Drenched in blood red colour, a large skull, decorated with Kashmir’s antique papier mache art — Kashmiri artist Veer Munshi’s famous accomplice in most of his artworks — has mirrors surrounding it in a small room at India Habitat Centre’s Visual Arts Gallery. Part of his site-specific installation Beyond the Personal, it lies surrounded by shrapnel, as if resulting from a bomb explosion. It is a jarring reminder of the recent Pulwama attacks and the bombings in Sri Lanka last month.
“Conflict can be social, political, economical, ideological or a division in one’s own thought process. In present times, it is visible in the form of polarised politics,” says Delhi-based Munshi, 60, as he sums up the exhibition “Silent Conflicts”. The show speaks about the inner struggles everyone goes through, with the help of the experiences of 12 contemporary artists and their videos, sculptures and canvases. Curator of the show Ashna Singh believes that the biggest war is from within. She says, “Everybody is going through something or the other. Today we are going through a constant inner struggle. Decades ago it was all about two nations fighting each other, but the majority today is going through so many differences within, be it on social media or each one trying to create an identity in a particular social segment. This constant struggle we go through everyday is so silent.”
Lahore born New York-based Pakistani artist Khalil Chishtee wraps the rusted iron silhouette of a burqa-clad woman, with Urdu calligraphy, as if she lies fenced within it in Definition. He speaks of how organised religion or the state imposes harsh laws on those who are weak. Chishtee points out how even in the US, in the wake of the abortion laws being implemented, men are trying to own women’s bodies and make decisions on their behalf. “I am really against imposing anything. There are strong parties imposing their ideas on minorities, be they a religion or a gender,” says the 53-year-old artist.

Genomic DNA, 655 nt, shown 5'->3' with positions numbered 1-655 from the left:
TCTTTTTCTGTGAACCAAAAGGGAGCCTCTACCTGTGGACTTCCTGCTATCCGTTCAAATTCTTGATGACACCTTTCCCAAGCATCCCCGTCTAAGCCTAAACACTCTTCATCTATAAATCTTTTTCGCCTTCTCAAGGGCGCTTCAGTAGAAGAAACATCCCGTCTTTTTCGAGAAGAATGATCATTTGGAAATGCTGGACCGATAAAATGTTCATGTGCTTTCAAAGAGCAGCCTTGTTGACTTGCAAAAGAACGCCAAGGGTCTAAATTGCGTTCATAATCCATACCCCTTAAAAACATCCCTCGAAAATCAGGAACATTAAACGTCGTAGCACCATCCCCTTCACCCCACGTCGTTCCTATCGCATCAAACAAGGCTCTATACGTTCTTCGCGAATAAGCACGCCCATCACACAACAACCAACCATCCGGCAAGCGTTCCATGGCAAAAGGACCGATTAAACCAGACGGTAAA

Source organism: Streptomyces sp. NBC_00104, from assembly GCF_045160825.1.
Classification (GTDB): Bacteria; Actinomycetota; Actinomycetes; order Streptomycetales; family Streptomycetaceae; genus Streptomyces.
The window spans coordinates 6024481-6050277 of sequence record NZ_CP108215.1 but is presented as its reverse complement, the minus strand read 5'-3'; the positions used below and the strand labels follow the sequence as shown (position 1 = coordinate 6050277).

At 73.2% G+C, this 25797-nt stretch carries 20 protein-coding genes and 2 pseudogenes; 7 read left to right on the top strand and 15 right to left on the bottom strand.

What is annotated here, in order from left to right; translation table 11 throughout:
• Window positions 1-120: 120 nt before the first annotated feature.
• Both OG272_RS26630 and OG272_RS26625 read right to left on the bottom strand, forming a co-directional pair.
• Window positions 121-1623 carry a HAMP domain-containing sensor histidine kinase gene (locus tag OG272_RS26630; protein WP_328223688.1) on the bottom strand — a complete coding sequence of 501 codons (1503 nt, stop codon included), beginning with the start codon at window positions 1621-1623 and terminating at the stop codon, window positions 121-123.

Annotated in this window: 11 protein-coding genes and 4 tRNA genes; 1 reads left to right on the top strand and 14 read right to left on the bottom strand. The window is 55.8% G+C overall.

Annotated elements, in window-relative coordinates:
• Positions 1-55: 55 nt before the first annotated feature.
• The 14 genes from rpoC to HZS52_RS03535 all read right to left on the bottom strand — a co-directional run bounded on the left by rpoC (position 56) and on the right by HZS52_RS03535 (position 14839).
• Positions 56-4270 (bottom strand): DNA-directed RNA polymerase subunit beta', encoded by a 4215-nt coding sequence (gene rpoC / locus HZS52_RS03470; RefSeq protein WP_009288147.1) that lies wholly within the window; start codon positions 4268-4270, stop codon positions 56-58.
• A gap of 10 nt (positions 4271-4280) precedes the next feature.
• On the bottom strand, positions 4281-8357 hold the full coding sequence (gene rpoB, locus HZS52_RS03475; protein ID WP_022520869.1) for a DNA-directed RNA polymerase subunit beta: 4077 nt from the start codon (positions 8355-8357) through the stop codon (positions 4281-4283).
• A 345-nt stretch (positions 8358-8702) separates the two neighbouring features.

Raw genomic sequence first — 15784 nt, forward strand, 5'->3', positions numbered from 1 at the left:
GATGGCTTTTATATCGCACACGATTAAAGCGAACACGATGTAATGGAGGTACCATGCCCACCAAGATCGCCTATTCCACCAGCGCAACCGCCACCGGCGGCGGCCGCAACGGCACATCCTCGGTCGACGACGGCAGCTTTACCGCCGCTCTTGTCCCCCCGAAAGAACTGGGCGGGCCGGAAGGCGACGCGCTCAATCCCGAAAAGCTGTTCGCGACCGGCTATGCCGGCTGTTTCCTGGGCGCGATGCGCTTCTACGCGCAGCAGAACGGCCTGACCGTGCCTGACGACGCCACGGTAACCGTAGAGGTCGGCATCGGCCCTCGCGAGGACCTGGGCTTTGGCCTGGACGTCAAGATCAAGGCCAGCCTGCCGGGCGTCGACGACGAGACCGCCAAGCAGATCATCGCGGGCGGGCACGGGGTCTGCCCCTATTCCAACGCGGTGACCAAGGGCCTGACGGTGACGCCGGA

Shedding light on the dysfunctional relationships, people or political systems existing around her, artist Shivani Aggarwal has created objects that are symbolic of the same in her piece Dysfunctional. She has taken everyday objects and turned them into non-functional tools that have lost their purpose — a safety pin with two heads, a kettle with two spouts, and a hammer with thorns on its handle. Days before the last phase of the Lok Sabha elections took place, the Delhi-based artist said, “I don’t know whom to vote for. I find politics to be highly dysfunctional. It is functional only for the people in position, and not functional for people being ruled.”
Seeing picture perfect lives on social media, Singh says, “People are constantly posting photos all day, making their lives look better than the rest. They look well-dressed, and even if they aren’t happy, we tend to think the person is so much happier. They are always posting things that they own and the hotels they check in to. These are such dual lives that people are leading today. The works in the show have so much to do with that and they deal with these contradictions and dualities.”